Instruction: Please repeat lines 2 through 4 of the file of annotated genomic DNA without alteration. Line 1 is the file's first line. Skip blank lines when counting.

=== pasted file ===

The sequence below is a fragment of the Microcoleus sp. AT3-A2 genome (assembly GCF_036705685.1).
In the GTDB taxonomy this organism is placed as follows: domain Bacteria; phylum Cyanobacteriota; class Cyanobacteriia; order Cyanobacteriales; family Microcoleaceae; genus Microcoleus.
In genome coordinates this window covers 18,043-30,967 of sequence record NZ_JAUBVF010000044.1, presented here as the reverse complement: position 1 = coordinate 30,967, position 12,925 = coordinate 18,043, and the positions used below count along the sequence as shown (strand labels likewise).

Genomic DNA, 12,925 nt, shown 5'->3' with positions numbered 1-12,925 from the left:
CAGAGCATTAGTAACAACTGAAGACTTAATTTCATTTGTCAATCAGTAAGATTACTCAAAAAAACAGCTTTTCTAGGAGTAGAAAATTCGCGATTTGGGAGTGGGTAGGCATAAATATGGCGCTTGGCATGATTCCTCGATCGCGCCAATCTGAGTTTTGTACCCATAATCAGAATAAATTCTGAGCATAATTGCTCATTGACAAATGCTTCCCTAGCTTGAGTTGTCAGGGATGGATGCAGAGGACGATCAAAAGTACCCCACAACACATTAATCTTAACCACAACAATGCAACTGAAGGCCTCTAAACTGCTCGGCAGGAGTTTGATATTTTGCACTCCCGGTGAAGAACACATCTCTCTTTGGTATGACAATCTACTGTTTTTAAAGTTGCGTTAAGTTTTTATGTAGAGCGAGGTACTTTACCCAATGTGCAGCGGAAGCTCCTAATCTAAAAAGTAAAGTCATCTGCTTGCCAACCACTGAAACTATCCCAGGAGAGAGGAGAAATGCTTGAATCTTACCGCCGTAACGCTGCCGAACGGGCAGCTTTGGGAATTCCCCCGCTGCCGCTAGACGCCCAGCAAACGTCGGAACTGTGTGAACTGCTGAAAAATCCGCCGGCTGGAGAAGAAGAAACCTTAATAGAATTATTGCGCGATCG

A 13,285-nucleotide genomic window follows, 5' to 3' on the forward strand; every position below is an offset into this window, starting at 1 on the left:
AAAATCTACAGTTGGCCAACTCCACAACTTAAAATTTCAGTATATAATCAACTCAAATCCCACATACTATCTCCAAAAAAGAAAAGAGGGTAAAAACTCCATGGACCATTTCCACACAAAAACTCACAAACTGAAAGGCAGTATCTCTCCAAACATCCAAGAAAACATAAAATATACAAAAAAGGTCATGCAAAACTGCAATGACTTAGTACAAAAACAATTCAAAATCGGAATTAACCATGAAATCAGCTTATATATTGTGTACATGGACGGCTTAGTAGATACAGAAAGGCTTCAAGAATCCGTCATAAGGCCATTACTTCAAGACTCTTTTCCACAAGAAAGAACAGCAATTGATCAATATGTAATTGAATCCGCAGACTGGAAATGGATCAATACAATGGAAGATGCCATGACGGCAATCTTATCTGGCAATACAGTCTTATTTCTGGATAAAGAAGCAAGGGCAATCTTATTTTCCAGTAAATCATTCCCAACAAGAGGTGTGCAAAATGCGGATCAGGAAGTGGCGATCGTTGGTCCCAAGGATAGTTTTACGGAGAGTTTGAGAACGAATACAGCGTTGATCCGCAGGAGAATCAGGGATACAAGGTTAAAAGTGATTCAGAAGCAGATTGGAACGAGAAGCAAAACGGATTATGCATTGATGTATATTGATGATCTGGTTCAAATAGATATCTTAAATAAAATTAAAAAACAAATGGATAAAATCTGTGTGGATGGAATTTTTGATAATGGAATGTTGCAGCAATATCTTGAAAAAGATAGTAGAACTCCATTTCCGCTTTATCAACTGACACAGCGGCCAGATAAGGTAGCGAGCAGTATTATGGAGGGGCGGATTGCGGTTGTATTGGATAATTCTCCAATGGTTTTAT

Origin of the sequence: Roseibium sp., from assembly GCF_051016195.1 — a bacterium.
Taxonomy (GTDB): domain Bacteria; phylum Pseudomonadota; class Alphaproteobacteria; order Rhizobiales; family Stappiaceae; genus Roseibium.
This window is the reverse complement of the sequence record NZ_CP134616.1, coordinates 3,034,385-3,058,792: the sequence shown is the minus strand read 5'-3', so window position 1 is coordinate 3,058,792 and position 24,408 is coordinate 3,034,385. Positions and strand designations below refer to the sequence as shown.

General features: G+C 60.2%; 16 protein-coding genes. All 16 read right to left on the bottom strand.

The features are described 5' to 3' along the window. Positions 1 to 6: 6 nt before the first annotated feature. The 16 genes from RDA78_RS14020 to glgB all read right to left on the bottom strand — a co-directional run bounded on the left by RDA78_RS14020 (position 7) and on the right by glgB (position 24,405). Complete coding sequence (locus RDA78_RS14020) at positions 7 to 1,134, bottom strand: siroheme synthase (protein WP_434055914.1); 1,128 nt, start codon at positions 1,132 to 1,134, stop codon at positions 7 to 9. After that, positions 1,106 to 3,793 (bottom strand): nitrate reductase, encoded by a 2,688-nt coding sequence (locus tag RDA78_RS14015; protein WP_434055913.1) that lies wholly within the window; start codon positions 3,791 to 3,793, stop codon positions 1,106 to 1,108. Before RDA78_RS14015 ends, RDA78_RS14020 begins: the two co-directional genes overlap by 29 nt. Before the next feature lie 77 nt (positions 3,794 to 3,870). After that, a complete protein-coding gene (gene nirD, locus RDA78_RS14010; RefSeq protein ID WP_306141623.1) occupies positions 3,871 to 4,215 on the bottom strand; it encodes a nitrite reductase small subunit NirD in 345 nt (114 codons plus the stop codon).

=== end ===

In the GTDB taxonomy this organism is placed as follows: domain Bacteria; phylum Cyanobacteriota; class Cyanobacteriia; order Cyanobacteriales; family Microcoleaceae; genus Microcoleus.
In genome coordinates this window covers 18,043-30,967 of sequence record NZ_JAUBVF010000044.1, presented here as the reverse complement: position 1 = coordinate 30,967, position 12,925 = coordinate 18,043, and the positions used below count along the sequence as shown (strand labels likewise).

Genomic DNA, 12,925 nt, shown 5'->3' with positions numbered 1-12,925 from the left: